EMERGING Wagga cyclist Myles Stewart is targeting 2022 as the time to make a statement on the national stage.
Entering his third year with National Road Series outfit Nero Continental, the 22-year-old is determined to move on from two years of COVID frustration and secure some podium finishes.
He will begin his season with two criteriums at the Lexus of Blackburn Bay Crits in Geelong this weekend, which he feels is the ideal precursor to next week's National Road Championships in Ballarat (January 12-16).
The pandemic has made life difficult for all sports and cycling has been no exception, with about half the NRS Series cancelled last year.
Stewart wasn't selected to compete in the upcoming Festival of Cycling in Adelaide, formerly known as the Tour Down Under, but will use it as a spur to register some strong results.
He will only contest the criterium at the road nationals along with younger sister Bronte, who has signed with NRS team Sydney Uni Staminade.
"Geelong should be a good lead up for the nationals," Myles Stewart said.
"I'm only doing the crit this year (at nationals), just because I've stepped up to the elites this year and the road race doesn't really suit me down to the ground, I'm a bit more of a sprinter than a climber.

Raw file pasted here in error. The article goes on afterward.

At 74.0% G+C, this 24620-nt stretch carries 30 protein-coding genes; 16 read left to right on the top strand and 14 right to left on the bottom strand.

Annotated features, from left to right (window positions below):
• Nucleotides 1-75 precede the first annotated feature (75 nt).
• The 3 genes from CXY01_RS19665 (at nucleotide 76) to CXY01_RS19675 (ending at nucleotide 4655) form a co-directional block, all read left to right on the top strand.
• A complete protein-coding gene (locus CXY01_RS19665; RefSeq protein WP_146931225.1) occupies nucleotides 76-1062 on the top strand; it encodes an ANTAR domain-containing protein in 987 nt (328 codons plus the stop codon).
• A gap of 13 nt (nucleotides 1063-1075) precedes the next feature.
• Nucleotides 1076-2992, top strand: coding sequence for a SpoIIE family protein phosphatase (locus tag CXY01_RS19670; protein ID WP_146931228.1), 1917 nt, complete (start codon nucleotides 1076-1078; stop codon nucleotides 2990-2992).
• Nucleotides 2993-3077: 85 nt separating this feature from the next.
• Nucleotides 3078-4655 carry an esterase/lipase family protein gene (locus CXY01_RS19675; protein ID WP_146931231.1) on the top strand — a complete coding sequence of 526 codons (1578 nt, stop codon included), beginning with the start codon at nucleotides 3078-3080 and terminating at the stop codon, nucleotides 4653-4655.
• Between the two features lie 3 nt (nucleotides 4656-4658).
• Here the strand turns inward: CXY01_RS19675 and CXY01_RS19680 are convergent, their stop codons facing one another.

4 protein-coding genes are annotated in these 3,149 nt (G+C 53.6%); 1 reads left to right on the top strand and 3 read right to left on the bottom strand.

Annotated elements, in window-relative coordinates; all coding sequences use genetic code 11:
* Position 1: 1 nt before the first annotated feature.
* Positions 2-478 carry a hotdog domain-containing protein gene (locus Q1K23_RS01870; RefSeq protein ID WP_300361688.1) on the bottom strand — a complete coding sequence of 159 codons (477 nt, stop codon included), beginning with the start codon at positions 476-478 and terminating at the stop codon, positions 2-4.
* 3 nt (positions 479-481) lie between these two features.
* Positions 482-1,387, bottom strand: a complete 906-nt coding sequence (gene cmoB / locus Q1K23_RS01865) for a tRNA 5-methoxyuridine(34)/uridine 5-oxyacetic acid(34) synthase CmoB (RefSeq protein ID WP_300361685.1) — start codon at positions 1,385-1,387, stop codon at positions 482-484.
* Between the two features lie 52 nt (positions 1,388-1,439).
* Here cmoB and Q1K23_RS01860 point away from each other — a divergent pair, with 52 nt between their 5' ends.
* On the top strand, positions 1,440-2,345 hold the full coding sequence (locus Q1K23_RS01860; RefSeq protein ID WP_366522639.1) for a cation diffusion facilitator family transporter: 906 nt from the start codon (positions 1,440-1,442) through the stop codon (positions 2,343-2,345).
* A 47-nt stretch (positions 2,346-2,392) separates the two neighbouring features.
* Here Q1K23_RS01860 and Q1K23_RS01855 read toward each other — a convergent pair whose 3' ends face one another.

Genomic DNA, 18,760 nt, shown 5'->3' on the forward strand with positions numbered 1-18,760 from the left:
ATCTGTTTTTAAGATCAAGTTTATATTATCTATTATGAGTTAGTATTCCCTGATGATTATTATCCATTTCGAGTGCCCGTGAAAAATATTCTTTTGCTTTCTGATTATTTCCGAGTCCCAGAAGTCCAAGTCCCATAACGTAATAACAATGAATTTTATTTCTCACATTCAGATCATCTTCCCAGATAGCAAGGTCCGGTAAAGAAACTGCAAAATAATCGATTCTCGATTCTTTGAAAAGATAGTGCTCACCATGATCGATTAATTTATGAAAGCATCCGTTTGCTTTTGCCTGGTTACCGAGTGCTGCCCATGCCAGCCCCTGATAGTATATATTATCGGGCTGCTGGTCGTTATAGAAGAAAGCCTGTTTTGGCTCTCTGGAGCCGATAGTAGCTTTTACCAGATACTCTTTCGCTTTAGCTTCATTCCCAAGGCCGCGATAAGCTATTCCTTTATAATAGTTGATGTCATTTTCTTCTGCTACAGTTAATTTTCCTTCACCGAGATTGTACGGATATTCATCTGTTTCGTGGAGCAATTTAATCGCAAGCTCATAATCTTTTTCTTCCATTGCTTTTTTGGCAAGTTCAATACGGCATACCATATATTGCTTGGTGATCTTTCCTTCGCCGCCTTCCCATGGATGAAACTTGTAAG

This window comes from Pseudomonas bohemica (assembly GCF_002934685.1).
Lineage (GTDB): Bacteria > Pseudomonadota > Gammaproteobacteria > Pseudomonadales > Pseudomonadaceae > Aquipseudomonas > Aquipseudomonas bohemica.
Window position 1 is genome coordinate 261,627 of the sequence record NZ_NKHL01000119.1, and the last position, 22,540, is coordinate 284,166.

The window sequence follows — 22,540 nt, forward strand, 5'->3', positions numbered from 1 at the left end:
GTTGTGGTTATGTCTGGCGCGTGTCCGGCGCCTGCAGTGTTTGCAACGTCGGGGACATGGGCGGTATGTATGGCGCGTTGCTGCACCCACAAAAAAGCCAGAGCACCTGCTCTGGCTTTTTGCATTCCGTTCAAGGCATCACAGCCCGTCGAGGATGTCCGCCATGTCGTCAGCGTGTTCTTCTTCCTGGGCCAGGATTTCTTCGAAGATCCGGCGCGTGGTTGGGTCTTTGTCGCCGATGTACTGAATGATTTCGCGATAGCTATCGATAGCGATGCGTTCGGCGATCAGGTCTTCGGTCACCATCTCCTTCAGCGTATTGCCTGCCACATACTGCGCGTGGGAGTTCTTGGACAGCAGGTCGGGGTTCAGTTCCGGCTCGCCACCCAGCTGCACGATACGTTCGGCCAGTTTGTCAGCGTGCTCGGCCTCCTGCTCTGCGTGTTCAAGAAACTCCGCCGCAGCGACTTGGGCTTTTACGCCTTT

"After that we've got a couple of weeks off then it kicks off again with the Tour of Gippsland and the Melbourne to Warrnambool.
"There's plenty of racing this year, I think they're making up for not much racing through COVID, the first half of the year is pretty packed.
"Australia is a bit better than some places, we kind of just have to live with it now. We're all just trying to do the right thing and hope for the best."
Stewart was happy to learn the ropes in his first two years with Nero but now feels he's in a position to chase some individual results.
"I'm more aiming to race in criteriums and leading into the NRS, hopefully get on a podium or two," he said.
There wasn't too many opportunities last year, there was only three or four races in total instead of the eight scheduled.
"It is very hard when you're training on your own, you target a race and it gets cancelled or postponed. Hopefully this year will be a bit different, and I'll be able to plan my schedule a bit better.
"My main aim is to be at the pointy end of races, to be the dominant sprinter in the team and try and get some results. But if the stage doesn't suit me, to try and help the team and get us up there as much as possible."
Stewart said he has told his sister to be patient as she looks to take her initial steps on the NRS scene.
"I've just told her to take it all in, the more pressure you put on yourself the worse you go," he said.
"It's about taking it as it comes and learning from the experience. There's some good riders with heaps of experience, it's ideal just to try and learn off them."
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